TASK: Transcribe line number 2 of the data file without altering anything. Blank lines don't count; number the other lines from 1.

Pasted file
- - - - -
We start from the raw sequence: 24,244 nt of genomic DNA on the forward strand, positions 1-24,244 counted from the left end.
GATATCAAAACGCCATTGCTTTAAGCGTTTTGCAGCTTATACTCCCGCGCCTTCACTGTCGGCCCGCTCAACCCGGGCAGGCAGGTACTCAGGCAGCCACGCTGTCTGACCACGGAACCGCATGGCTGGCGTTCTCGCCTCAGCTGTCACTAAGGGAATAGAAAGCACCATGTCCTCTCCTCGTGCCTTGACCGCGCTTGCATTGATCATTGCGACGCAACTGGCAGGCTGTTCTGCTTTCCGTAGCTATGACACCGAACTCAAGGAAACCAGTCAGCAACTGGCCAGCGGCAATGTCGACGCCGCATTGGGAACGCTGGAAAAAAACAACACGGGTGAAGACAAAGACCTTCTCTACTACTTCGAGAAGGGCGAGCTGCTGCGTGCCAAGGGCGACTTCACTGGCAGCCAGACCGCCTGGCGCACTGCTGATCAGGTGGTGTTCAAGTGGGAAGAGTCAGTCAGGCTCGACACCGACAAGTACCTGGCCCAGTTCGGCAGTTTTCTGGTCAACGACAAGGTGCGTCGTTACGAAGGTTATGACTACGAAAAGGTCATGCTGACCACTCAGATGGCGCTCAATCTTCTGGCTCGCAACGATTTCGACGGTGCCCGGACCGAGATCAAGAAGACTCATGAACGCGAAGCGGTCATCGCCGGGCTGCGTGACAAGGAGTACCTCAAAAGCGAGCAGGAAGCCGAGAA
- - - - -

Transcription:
GATATCAAAACGCCATTGCTTTAAGCGTTTTGCAGCTTATACTCCCGCGCCTTCACTGTCGGCCCGCTCAACCCGGGCAGGCAGGTACTCAGGCAGCCACGCTGTCTGACCACGGAACCGCATGGCTGGCGTTCTCGCCTCAGCTGTCACTAAGGGAATAGAAAGCACCATGTCCTCTCCTCGTGCCTTGACCGCGCTTGCATTGATCATTGCGACGCAACTGGCAGGCTGTTCTGCTTTCCGTAGCTATGACACCGAACTCAAGGAAACCAGTCAGCAACTGGCCAGCGGCAATGTCGACGCCGCATTGGGAACGCTGGAAAAAAACAACACGGGTGAAGACAAAGACCTTCTCTACTACTTCGAGAAGGGCGAGCTGCTGCGTGCCAAGGGCGACTTCACTGGCAGCCAGACCGCCTGGCGCACTGCTGATCAGGTGGTGTTCAAGTGGGAAGAGTCAGTCAGGCTCGACACCGACAAGTACCTGGCCCAGTTCGGCAGTTTTCTGGTCAACGACAAGGTGCGTCGTTACGAAGGTTATGACTACGAAAAGGTCATGCTGACCACTCAGATGGCGCTCAATCTTCTGGCTCGCAACGATTTCGACGGTGCCCGGACCGAGATCAAGAAGACTCATGAACGCGAAGCGGTCATCGCCGGGCTGCGTGACAAGGAGTACCTCAAAAGCGAGCAGGAAGCCGAGAA